Innovative CUDOS researchers secure funding for industry Linkage Projects


The innovative research of CUDOS scientists at Macquarie University and the Australian National University (ANU) has led to significant funding in the latest Australian Research Council (ARC) grants for Linkage Projects.

Putting photonics in sewers


CUDOS Chief Investigator Professor Michael Withford and Dr Martin Ams, in collaboration with Macquarie University researchers and Sydney Water Corporate, received ARC Linkage Projects scheme funding to develop a photonic sensor capability to measure chemical compounds that cause concrete corrosion in waste-water pipes.

Sustainable management of urban waste-water networks is a global problem, with hydrogen sulphide and water in air pockets causing concrete attack that results in premature pipe failure with high financial, public health and environmental costs. Unlike current qualitative methods, which rely on often dangerous visual inspection of pipes to identify concrete corrosion, Withford’s and Ams’ project will develop a quantitative sensing system that directly measures key chemicals, targeting the cause and not the effect. This research is expected to extend the life of waste-water networks and reduce cost to the public.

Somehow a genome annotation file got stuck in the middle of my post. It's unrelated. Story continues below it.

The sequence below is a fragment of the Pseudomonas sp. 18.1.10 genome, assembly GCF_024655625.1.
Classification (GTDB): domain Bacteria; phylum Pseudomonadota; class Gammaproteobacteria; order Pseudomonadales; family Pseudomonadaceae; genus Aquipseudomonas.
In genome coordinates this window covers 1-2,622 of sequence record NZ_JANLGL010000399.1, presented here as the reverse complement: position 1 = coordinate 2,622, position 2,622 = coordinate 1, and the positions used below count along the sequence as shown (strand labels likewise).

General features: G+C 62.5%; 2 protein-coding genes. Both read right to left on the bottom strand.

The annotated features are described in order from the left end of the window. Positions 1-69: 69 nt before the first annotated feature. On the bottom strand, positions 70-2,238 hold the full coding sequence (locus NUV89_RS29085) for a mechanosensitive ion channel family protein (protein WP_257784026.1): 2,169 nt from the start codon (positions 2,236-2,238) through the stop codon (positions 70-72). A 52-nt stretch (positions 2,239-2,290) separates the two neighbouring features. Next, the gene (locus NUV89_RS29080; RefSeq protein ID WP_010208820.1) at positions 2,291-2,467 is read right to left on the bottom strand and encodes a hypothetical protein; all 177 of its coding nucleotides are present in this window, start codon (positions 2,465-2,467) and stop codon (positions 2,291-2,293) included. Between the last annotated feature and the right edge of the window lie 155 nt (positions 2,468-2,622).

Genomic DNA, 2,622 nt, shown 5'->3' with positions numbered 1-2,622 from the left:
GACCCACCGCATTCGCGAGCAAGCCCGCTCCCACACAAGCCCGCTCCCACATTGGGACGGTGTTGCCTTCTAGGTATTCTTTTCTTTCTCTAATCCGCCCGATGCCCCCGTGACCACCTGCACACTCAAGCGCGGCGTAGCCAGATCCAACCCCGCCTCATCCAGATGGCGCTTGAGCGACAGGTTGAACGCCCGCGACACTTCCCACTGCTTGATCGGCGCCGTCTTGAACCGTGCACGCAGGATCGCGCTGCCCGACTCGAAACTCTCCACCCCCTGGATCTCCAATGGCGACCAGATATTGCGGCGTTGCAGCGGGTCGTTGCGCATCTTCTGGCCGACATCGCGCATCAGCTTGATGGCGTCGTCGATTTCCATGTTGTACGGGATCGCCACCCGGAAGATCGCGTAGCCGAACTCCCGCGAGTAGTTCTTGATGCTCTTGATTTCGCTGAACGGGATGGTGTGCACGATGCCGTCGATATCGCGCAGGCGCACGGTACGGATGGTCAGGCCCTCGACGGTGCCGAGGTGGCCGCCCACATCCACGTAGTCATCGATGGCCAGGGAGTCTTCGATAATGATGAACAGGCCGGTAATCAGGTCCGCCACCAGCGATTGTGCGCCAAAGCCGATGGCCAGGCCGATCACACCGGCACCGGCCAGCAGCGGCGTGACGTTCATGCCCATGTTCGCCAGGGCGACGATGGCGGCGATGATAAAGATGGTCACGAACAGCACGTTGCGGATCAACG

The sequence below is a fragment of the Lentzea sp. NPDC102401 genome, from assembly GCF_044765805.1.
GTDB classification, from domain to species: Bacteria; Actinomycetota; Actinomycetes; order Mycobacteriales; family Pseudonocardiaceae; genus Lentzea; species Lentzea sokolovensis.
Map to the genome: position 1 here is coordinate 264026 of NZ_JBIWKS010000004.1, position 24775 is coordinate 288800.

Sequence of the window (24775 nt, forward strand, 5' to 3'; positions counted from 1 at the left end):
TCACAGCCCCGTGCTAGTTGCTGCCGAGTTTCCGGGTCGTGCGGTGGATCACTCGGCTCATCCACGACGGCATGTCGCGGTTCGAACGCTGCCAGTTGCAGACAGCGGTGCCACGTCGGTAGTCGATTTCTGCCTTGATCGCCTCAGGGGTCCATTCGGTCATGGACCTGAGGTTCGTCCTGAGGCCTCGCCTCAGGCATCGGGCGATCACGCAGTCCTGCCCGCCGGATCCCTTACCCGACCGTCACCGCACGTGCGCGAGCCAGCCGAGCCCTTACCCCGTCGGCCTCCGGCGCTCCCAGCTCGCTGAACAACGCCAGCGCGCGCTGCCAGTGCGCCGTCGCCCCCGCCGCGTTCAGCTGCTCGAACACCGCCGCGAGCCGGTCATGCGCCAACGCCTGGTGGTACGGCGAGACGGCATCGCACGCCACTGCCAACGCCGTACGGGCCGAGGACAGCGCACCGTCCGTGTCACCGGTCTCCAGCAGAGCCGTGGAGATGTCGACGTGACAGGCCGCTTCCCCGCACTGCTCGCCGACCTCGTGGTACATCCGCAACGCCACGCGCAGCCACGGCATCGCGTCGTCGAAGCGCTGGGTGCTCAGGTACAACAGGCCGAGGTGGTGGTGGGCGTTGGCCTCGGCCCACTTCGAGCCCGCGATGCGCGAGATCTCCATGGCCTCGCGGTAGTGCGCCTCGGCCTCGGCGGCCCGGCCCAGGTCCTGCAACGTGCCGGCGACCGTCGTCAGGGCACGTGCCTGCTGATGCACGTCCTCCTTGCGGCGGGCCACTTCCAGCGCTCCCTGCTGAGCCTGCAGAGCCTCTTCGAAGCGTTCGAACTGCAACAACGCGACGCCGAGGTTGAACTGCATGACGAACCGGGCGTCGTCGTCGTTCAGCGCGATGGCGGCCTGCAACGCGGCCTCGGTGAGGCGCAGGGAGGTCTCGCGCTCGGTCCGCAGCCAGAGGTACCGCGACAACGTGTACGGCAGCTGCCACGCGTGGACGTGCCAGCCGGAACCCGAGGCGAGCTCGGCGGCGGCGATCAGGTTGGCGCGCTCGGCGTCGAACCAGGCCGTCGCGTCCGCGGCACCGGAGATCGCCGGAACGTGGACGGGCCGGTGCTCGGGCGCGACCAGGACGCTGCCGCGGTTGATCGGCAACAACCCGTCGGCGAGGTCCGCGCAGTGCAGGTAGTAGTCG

Beam steering by Huygens metasurfaces for sensing applications

self-navigating car

With funding from the ARC’s Linkage Project scheme, the research team at ANU, including CUDOS scientists Dr David Powell, Professor Dragomir Neshev, Dr Ilya Shadrivov and Professor Yuri Kivshar, aims to develop steerable radar systems for navigation sensors and surround monitoring in vehicles, using antennas operating in the millimeter-wave range.

The boom in radar sensing technologies used for safety and comfort in cars has stimulated the need for cost-effective directional antennas for beam-steering in sensing applications. This project will use the recently discovered concept of Huygens metasurfaces, which enable cost-effective devices with low transmission losses and strong tuning of beam-steering angle. The research team will collaborate with IEE S.A. and the Asian Office of Aerospace Research and Development, and expects that the wider availability of such radars will enhance collision prevention systems, adaptive cruise control and ultimately help create self-navigating cars.